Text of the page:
To be harsh or critical to someone or something in a way that is endearing or accepted to those around you.
In a post: This rejection is SAVAGE.
To be shaken up by something that you previously didn’t know or didn’t expect.
In a post: Justin Bieber and Hailey Baldwin actually already got married and we are shook.
Similar to its original ‘feeling’, to have feels is to have an emotional reaction to something.
In a post: This movie gave us feels.
Not Safe For Work, often prefacing to a crude or inappropriate post on the internet to warn people not to open the post until they’re at home.
In a post: NSFW: What you really want to tell your boss NSFW.
Pointing towards aspirations of a particular event or situation, referring to life goals and often used under a hashtag.
In a post: This wedding is #goals.
Sorry not sorry
Pretending to apologise for something you know you shouldn’t have said or done but don’t regret. Has a similar meaning but is more apologetic than the phrase “no regrets”. Often used as a hashtag.
In a post: At the Grand Canyon this morning, how’s your Monday? #sorrynotsorry
A insult for someone or something that is considered plain or boring.
In a post: Her Instagram is so basic.
Selling to Millennials
The absolute best advice we can give you for selling to millennials is to meet them where they are. How do you do that? Hone in on the places where they spend most of their time. According to eMarketer, millennials spend 7.2 hours online each day. But where are engaged couples spending that time?
Social media, obviously. If you’re not on Instagram and Facebook, we strongly encourage you to get your content ready and set up accounts on both platforms. Not sure where to start? Tune into our Easy Weddings Bootcamp Webinar: The Social Media Edition for all things social strategy. Follow our accounts too so you can start keeping an eye on how we use Instagram to boost many of the businesses in our network.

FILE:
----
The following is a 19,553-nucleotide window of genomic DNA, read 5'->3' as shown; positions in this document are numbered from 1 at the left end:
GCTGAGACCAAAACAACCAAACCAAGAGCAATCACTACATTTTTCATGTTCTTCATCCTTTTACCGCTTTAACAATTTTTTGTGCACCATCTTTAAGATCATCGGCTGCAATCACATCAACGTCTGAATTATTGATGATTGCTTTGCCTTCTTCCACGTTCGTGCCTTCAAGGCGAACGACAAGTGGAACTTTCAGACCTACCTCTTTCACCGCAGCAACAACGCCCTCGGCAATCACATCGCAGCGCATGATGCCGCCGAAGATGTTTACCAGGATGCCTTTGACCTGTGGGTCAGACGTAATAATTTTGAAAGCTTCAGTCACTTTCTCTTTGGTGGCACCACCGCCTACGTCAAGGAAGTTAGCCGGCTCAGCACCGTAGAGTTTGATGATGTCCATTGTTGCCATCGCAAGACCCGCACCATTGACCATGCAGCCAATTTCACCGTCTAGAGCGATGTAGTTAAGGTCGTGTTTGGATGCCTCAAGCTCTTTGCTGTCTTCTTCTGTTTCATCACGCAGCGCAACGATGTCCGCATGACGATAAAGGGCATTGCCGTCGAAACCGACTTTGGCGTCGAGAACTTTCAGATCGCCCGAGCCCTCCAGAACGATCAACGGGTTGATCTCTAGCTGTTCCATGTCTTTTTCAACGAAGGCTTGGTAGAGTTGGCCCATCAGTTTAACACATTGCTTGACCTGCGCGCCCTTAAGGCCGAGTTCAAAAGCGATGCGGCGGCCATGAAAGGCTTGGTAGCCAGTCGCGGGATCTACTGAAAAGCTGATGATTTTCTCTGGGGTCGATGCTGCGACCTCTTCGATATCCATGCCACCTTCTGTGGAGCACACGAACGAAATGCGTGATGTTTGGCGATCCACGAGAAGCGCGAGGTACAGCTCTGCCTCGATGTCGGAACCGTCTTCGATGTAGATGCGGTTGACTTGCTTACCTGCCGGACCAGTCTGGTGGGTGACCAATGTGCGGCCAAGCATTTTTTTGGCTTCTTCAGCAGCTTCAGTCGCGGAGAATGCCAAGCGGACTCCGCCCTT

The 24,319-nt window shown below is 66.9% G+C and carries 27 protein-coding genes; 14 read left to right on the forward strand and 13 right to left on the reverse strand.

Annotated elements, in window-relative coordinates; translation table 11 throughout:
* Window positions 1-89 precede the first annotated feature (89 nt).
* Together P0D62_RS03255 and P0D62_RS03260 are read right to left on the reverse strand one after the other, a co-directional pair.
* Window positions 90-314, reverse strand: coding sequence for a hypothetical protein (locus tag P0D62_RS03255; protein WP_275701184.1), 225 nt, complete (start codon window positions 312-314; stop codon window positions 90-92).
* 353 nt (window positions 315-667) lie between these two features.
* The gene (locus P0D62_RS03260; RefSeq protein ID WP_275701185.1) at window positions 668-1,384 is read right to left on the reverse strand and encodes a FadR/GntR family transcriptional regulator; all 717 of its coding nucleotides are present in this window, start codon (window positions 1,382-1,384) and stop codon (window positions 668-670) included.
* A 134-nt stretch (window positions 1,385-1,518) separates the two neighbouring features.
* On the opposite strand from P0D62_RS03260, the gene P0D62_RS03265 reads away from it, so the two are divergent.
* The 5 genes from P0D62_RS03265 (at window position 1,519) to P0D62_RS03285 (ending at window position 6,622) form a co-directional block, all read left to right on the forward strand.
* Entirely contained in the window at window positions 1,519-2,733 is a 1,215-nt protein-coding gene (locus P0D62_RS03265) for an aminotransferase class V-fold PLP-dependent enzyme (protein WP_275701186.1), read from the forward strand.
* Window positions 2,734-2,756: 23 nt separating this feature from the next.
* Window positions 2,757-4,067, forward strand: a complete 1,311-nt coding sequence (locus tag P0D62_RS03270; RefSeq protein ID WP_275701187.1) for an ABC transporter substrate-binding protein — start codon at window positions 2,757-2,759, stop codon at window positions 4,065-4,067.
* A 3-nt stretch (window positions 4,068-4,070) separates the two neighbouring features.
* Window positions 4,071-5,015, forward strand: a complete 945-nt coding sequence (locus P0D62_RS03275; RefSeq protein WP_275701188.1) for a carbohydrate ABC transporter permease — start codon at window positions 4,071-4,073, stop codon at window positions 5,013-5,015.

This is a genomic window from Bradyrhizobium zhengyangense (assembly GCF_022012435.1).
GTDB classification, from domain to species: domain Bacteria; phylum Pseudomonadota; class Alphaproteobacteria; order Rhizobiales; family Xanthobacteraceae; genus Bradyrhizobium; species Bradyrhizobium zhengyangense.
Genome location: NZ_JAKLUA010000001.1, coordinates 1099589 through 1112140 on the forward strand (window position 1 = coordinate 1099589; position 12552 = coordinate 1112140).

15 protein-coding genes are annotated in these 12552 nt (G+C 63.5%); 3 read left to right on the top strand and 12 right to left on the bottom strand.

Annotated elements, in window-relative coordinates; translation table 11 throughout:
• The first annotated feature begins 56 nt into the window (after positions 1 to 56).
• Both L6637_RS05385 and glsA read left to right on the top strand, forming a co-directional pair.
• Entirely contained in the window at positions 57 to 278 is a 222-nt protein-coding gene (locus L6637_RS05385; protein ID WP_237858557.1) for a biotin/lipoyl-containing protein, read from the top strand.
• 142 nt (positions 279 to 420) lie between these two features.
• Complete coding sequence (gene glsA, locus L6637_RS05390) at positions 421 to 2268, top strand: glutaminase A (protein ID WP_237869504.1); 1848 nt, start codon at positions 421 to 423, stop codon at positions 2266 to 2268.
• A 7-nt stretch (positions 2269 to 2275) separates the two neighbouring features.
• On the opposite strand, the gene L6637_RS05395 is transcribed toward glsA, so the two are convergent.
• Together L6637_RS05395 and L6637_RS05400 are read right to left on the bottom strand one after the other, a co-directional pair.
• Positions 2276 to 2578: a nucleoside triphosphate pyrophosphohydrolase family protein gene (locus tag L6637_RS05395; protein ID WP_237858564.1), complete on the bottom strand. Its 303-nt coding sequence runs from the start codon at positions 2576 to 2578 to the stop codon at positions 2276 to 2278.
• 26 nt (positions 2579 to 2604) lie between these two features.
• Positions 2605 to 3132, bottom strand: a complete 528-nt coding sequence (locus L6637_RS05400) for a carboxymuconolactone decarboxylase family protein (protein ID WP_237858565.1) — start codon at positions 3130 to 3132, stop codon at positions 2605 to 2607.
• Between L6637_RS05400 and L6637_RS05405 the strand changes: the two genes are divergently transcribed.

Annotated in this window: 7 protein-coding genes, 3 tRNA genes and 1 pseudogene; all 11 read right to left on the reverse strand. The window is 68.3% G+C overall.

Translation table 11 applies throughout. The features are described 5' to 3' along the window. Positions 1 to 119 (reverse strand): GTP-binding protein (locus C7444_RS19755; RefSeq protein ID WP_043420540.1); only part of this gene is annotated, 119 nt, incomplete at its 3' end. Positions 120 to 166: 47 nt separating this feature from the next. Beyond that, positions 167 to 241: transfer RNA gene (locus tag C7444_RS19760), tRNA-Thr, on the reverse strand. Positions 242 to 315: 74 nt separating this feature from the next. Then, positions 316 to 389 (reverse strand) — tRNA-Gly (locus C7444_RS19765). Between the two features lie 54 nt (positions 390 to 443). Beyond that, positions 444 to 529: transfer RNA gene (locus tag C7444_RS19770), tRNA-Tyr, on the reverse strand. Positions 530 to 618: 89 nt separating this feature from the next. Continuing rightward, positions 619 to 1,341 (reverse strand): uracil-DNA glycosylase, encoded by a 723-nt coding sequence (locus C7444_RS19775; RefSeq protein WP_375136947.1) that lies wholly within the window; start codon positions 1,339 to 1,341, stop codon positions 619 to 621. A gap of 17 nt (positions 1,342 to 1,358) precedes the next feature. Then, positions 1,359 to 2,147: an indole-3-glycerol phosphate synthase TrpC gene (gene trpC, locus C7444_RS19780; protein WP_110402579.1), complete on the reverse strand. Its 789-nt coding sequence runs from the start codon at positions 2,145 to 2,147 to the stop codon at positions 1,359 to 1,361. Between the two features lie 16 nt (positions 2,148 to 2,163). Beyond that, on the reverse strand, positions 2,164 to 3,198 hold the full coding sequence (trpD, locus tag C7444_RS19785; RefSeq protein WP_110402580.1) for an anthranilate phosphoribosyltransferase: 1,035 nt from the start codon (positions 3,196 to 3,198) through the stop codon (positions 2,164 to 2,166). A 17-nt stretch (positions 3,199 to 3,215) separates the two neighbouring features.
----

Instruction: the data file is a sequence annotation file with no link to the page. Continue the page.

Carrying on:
We know millennials spend time on social media, but they also rely on review-based sites like Easy Weddings to get the information they’re looking for when making purchases or researching wedding suppliers. In fact, Millennial Marketing says that 40% of millennials refer to online reviews and testimonials before purchasing from a brand.
Having your reviews, beautiful content, wedding packages, and detailed information about your business all in one place is key to being discovered by couples, and what’s even more valuable is if all that info is optimised for search engines and regularly visited by the audience you’re targeting. This is exactly why we continue to improve our Easy Weddings storefronts.
Another thing to keep in mind is that millennials really aren’t phone people. Check out our guide to email and SMS messaging for a millennial audience so you can enjoy more responsive comms with potential couples.
At Easy Weddings, we have over 410k monthly visitors, the vast majority of which fall right into that millennial target market. We also have over 245k social media followers. And yes, you *can* sit with us!List your business with Easy Weddings
Creating Content for Millennials
According to Sharethrough, 83% of millennials believe online content is very useful in helping them make purchasing decisions. So, when it comes to selling your wedding services or products, if you can get your images and online content right, you’ll see a tremendous improvement to the way millennials interact with your brand.
As any wedding content marketing pro will tell you, your business is only as good as the images you have to show for it. You could have the most incredible menu offerings and five-star service, but if you only have low-quality, unedited photos of the food to use in your marketing collateral, you’ll never get the same results as your competitors who have professional, styled content.
Take a look at our Complete Image Content Guide for Wedding Businesses to see what types of images convert versus those that flop. The guide will also help you get a handle on photo best practices to make sure you’re using images you actually have permission to use.
Video content is another way to connect with your audience. Unless you have a wedding videography business, we’d suggest relying heavily on your network to create video content if you’d like to incorporate video into your social strategy. Instagram stories are a great, approachable place to start because you can produce everything yourself and don’t need all the bells and whistles of professional video lighting and editing. Here’s a guide to getting started with Insta stories.